Researchers teamed up a chemical synthesis robot and cost-effective AI model to successfully predict highly selective catalysts
Artificial intelligence (AI) has made headlines recently with the advent of ChatGPT’s language processing capabilities.
Creating a similarly powerful tool for chemical reaction design remains a significant challenge, especially for complex catalytic reactions.
To help address this challenge, researchers at the Institute for Chemical Reaction Design and Discovery and the Max Planck Institut für Kohlenforschung have demonstrated a machine learning method that utilises advanced yet efficient 2D chemical descriptors to accurately predict highly selective asymmetric catalysts – without the need for quantum chemical computations.
Joint first author Nobuya Tsuji said: “There have been several advanced technologies which can ‘predict’ catalyst structures, but those methods often required large investments of calculation resources and time; yet their accuracy was still limited.
“In this project, we have developed a predictive model which you can run even with an everyday laptop PC.”
complex catalyst structures
For a computer to learn chemical information, molecules are usually represented as a collection of descriptors, which often consist of small parts, or fragments, of those molecules.
These are easier for AI to process and can be arranged and rearranged to construct different molecules, much like Lego pieces can be arranged and connected in different ways to construct different structures.
However, computationally cheaper 2D descriptors have struggled to accurately represent complex catalyst structures, leading to inaccurate predictions.
To improve this issue, researchers developed new Circular Substructure (CircuS) 2D descriptors that explicitly represent cyclic and branched hydrocarbon structures, which are common in catalysis.
Training data for the AI was obtained through experiments via a streamlined, semi-automatic process utilising a synthesis robot. This experimental data was then converted into descriptors and used to train the AI model.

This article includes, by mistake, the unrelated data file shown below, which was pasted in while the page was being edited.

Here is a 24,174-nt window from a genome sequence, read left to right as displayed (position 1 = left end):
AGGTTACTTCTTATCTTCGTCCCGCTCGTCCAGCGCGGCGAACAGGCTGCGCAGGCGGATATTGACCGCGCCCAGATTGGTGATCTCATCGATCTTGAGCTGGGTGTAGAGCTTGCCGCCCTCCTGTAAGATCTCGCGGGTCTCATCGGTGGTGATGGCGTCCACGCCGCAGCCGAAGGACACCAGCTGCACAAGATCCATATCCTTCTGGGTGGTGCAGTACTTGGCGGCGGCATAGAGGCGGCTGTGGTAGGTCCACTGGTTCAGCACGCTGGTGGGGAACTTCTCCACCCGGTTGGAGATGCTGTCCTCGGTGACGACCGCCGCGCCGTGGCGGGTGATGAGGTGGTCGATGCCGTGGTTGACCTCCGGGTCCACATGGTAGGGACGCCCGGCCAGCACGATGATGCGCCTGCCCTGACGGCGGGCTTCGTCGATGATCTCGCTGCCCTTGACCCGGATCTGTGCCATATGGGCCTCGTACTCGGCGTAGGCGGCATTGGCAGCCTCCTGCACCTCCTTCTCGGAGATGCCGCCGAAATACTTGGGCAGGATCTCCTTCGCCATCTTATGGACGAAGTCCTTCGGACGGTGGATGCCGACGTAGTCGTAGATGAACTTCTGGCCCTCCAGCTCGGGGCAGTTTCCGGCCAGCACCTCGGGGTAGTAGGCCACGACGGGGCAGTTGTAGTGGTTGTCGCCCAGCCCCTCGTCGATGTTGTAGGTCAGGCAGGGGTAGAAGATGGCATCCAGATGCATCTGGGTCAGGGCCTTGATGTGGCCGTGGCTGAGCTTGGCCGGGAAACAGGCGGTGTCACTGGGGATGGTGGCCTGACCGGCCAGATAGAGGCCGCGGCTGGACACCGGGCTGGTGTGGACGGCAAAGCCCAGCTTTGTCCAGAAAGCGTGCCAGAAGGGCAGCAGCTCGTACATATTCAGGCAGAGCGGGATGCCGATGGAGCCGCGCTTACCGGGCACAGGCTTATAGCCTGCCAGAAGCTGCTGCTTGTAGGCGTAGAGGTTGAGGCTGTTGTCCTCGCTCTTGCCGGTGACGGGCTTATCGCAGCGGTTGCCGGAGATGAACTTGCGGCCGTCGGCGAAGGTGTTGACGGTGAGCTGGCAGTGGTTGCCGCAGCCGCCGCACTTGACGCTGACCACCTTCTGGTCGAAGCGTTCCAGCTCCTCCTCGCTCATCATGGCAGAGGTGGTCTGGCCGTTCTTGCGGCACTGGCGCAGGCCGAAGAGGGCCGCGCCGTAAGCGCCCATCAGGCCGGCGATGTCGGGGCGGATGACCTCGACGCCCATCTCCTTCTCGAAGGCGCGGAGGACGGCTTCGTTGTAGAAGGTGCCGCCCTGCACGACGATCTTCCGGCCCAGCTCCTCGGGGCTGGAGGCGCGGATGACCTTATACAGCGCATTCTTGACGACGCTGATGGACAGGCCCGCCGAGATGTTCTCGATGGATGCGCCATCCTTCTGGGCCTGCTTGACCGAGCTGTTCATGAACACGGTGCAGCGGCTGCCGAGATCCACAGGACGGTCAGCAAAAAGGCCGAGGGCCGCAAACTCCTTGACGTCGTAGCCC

Researchers used the fully trained model to virtually test 190 catalysts not part of the training data.
In this set, the AI model was able to predict highly selective catalysts after only having been trained on the data of catalysts with moderate selectivity, showing an ability to extrapolate beyond the training data.
The catalyst predicted to have the highest selectivity was then tested experimentally, exhibiting a selectivity nearly identical to that predicted by the AI model.
Obtaining high selectivity is especially crucial for the design of new medicines, and this technique provides chemists with a powerful framework for optimising selectivity that is efficient in both computational and labour costs.
Joint first author Pavel Sidorov said: “Often, to predict new selective catalysts chemists would use models based on quantum chemical calculations.
“However, such models are computationally costly, and when the number of compounds and the size of molecules increases, their application becomes limited.
“Models based on 2D structures are much cheaper and therefore can process hundreds and thousands of molecules in seconds. This allows chemists to filter out the compounds they may not be interested in much more quickly.”
Image: Close-up of the semi-automated synthesis robot used to generate training data. Credit: ICReDD.